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Appeals court rules Proposition 8 unconstitutional
San Francisco--Repeatedly citing a 1996 Supreme Court decision striking an anti-gay amendment to Colorado’s state constitution, a three-judge panel of the Ninth Circuit Court of Appeals upheld a lower court ruling that Proposition 8 is unconstitutional.
Two of the three judges agreed on the February 7 ruling, which upheld U.S. Judge Vaughn Walker’s August 2010 decision, and dismissed claims that he should have recused himself from the case because he is gay, in a long-term relationship and not married.
Walker’s successor as the chief judge for the federal district had already ruled against the claim that he should have recused himself.
The court did, however, rule that the original proponents of Prop. 8, which barred the same-sex marriages mandated by the California Supreme Court in 2008, could defend the amendment in court, since then-Gov. Arnold Schwarzenegger and California Attorney General Jerry Brown, now governor, refused to do so.
The 1996 Evans v. Romer decision found that constitutional rights could not be taken away from a narrow group simply because the majority felt animus towards them. Instead, there must be a compelling reason for it.
The anti-marriage side argued both that children fare better in households with opposite-sex parents, and also that heterosexual couples can conceive children without intending to, and therefore should be allowed to marry. Since same-sex couples can’t “accidentally” have children, they opined, there is no reason for them to get married.
“Although the Constitution permits communities to enact most laws they believe to be desirable, it requires that there be at least a legitimate reason for the passage of a law that treats different classes of people differently,” the court wrote in its opinion. “There was no such reason that Proposition 8 could have been enacted. Because under California statutory law, same-sex couples had all the rights of opposite-sex couples, regardless of their marital status, all parties agree that Proposition 8 had one effect only. It stripped same-sex couples of the ability they previously possessed to obtain from the state, or any other authorized party, an important right--the right to obtain and use the designation of ‘marriage’ to describe their relationships.”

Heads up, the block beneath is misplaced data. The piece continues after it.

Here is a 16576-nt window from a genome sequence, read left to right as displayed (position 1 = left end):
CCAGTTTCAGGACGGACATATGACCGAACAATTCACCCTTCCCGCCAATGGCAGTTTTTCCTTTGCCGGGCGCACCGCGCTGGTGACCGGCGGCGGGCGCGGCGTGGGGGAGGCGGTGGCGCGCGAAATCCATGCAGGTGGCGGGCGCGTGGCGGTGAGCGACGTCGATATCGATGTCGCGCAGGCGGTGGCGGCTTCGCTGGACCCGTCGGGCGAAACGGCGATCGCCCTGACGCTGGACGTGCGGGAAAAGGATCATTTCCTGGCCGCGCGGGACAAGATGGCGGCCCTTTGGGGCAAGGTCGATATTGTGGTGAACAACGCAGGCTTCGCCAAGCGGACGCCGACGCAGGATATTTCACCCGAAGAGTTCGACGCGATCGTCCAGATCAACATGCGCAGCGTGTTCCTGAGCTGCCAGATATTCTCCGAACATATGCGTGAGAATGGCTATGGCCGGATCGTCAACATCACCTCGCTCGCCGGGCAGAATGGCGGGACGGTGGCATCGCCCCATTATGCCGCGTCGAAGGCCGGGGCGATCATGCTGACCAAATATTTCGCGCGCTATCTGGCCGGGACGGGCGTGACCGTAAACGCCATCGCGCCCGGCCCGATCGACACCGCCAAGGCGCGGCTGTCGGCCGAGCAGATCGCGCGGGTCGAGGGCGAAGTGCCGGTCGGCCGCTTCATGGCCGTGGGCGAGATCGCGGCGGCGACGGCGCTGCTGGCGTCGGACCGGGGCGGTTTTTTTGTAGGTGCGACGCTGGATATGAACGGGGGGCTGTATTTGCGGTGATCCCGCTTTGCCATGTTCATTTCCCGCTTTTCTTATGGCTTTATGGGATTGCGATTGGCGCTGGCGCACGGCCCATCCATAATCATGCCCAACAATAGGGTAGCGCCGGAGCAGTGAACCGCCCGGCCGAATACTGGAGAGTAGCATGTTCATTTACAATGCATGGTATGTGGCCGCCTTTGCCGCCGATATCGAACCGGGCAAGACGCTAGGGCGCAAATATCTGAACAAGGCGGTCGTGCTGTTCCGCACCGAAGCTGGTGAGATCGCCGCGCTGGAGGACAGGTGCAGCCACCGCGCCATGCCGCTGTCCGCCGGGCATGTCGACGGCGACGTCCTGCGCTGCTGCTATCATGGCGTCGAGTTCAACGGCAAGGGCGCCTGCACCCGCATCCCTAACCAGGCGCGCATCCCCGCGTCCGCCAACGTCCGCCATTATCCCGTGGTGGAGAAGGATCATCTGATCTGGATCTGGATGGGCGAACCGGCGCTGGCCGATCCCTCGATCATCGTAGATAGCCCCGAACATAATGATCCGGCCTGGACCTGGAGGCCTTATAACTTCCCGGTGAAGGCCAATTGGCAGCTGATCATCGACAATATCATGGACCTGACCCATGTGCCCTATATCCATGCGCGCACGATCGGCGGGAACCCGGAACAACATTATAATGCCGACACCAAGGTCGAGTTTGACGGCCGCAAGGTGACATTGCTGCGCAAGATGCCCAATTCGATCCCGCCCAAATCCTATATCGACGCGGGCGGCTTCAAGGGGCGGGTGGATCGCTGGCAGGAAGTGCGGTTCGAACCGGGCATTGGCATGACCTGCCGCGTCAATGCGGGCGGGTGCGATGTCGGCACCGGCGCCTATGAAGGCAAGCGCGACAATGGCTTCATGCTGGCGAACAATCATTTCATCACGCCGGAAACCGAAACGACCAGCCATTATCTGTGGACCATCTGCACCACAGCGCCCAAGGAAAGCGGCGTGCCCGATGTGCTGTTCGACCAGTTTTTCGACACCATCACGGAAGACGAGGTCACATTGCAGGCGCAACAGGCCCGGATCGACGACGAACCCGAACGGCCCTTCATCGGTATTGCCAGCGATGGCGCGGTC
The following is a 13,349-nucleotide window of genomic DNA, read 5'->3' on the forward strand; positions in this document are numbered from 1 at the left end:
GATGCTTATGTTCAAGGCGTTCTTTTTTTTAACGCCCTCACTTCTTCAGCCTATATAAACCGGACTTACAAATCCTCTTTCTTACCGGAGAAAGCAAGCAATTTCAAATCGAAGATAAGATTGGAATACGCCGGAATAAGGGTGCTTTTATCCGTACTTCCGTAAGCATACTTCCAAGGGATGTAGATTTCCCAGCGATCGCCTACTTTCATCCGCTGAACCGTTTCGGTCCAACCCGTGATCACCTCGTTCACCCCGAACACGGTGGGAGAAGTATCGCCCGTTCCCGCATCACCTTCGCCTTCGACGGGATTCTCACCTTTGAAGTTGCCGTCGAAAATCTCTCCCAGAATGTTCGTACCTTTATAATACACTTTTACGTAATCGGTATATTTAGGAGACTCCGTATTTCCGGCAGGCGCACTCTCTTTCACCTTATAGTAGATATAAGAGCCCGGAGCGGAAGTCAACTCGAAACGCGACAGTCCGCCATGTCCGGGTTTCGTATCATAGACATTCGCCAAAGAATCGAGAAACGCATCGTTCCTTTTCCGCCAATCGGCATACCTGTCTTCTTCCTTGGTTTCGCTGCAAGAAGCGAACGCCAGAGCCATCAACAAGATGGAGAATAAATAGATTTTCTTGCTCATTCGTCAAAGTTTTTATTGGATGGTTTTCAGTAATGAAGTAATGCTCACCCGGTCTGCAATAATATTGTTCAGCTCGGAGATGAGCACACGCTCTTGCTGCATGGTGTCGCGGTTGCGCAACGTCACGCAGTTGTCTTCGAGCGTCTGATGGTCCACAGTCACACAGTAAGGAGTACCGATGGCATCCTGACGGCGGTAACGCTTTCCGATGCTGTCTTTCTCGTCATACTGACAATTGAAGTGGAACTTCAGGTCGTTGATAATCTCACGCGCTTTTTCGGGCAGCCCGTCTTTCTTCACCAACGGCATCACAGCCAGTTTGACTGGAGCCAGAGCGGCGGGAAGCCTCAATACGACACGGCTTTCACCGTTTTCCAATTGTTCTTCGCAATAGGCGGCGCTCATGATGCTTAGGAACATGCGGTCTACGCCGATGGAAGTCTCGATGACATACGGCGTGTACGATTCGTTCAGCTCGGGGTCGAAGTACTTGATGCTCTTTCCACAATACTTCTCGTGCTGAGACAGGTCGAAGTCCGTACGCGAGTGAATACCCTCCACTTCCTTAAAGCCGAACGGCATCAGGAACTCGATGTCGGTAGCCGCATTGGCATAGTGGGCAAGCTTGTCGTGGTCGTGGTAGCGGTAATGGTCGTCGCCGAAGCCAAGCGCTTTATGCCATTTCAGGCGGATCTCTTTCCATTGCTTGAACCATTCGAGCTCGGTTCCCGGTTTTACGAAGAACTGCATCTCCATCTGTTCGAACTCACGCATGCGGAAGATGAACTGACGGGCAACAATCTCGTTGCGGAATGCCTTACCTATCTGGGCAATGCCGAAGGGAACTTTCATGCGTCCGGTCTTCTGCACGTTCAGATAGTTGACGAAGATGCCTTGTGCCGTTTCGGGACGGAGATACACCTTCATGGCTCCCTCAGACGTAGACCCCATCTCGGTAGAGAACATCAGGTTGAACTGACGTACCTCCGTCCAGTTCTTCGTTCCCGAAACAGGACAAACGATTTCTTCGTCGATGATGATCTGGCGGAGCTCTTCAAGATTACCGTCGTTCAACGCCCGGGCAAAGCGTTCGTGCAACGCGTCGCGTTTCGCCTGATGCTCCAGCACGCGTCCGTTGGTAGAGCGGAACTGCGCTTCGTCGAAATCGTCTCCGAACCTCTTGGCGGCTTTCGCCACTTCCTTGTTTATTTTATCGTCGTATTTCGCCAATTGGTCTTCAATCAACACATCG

“Proposition 8 serves no purpose, and has no effect in California, other than to lessen the status and human dignity of gays and lesbians in California, and to officially reclassify their relationships and families as inferior to those of opposite-sex couples. The Constitution simply does not allow for laws of this sort,” the opinion by Judge Stephen Reinhardt reads.
“The people may not employ the initiative power to single out a disfavored group for unequal treatment and strip them, without a legitimate justification, of a right as important as the right to marry.”
The court’s ruling also pointed out that this case, like Romer, did not revolve around LGBT citizens being stripped of a federal right.
“In Romer, Amendment 2 deprived gays and lesbians of statutory protections against discrimination. Here, Proposition 8 deprived same-sex partners of the right to use the designation of ‘marriage.’ There is no necessity in either case that the privilege, benefit, or protection at issue be a constitutional right,” the court wrote, excusing itself from deciding whether there is a constitutional right to marriage.
The court left the stay of the decision in place that kept same-sex marriages from again being performed in the state. If the Proposition 8 proponents do not appeal the ruling, the stay will lapse and marriages will résumé in California.
However, the Prop. 8 supporters have said that they will appeal to the Supreme Court, rather than take it to the entire Ninth Circuit Court of Appeals for an en banc hearing.
The sole dissenting vote on the panel was that of N. Randy Smith, a George W. Bush appointee. Reinhardt is a Carter appointee, and Michael Daly Hawkins was appointed by Bill Clinton.